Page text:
When I was in fifth grade, we had The Talk. However, I went to a private Christian school, so we only discussed the dangers of STDs and pregnancy; how the actual baby making happens was never mentioned. I had no clue what went where. Thank God the internet was around, else I may have never figured it out.
Once more, I have no idea what I am doing, and unfortunately, this time the internet may cause my downfall. Last week my blog was freshly pressed. All the likes and comments I’ve received have been incredibly gracious, so I have to admit the truth: I don’t know where to go from here.
My post Hello, World laid out lofty goals. How can I consistently write about games in a deep manner? My first “review” was on Auralux, and I was fairly happy with how it turned out. But that post was intensely focused on one major aspect of the game. I’m not sure I will always be able to achieve such depth on a single theme in a game nor do I think that would supply a complete picture of many games. At the same time, I cannot lengthen pieces by writing simple sections on graphics or gameplay; that is the exact issue I railed against previously. A format for my posts eluded me.
Then I played Dear Esther. Developed by thechineseroom, Dear Esther is a first person adventure game where the player explores a deserted island while a narrator talks about the history of the island and himself in a series of letters to a woman named Esther. After finishing the game, I found I wanted to talk to others about the game. Dear Esther tells a vague tale, open to many interpretations, so drawing concrete conclusions from it is difficult. I only wanted to discover what others took away from it and if anyone had the same thoughts as myself.
That is what I am thinking this site can be: a place for discussing the deeper aspects of a game after your completion of it. This “review” and others to come will be a few disjointed points about what I found intriguing or misguided in a game.
If you haven’t played the game, you might still get something out of these discussions, and I would love to turn you on to a new game that you end up enjoying. But from here on out, expect to find full spoilers in these “reviews”.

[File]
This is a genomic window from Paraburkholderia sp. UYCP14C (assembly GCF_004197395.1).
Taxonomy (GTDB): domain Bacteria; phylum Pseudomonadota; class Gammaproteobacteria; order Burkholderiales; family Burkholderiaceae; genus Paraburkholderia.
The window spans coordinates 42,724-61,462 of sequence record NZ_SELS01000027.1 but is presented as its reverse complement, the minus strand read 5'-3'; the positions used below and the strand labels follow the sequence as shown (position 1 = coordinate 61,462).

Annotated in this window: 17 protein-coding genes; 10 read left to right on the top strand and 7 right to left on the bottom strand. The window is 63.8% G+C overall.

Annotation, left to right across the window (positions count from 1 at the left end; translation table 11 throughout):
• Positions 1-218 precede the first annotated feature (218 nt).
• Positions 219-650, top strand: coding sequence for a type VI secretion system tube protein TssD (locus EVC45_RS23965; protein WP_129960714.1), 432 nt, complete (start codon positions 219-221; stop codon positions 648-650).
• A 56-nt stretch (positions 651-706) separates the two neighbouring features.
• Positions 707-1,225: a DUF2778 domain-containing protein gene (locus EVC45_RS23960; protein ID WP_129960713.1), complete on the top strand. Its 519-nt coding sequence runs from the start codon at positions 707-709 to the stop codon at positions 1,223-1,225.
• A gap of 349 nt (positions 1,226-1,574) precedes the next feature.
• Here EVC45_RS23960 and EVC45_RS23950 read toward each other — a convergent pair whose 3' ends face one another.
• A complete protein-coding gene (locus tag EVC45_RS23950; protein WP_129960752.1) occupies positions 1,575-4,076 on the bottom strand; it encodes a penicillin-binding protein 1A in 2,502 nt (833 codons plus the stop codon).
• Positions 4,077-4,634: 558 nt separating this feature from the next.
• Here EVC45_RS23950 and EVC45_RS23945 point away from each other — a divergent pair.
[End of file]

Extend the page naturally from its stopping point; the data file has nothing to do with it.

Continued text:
This takes a lot of pressure off of me, especially with Dear Esther. While I loved the game, not everyone will have the same opinion. In fact, I’d estimate that as many as 90% of gamers would hate this game. At $10, recommending Dear Esther is difficult when only 10% may appreciate it.
But if you did enjoy Dear Esther or just want to see what others saw in it, press on.
**SPOILER WARNING FOR DEAR ESTHER**
Truth be told, I hated this game when I picked it up during the Steam summer sale and gave up halfway through the buoy chapter. There’s nothing happening on this island, I thought. Giving it another chance recently, the same boredom occurred at the beginning.
Then I saw a ghost, and I immediately bought into the game. The ghosts are barely noticeable, but after seeing one, the player understands that this island is more than just a rock in the Atlantic. I started paying attention to the scattered books and organic molecule diagrams, and what I found was a world rich in detail.
That detail is only eclipsed by the island’s beauty, particularly in the cave section. My computer is not a powerhouse. Most games look poor on it, and the rest don’t even run. But Dear Esther‘s island shows that stunning visuals are not completely the result of GPU-intensive feats, but also superb design.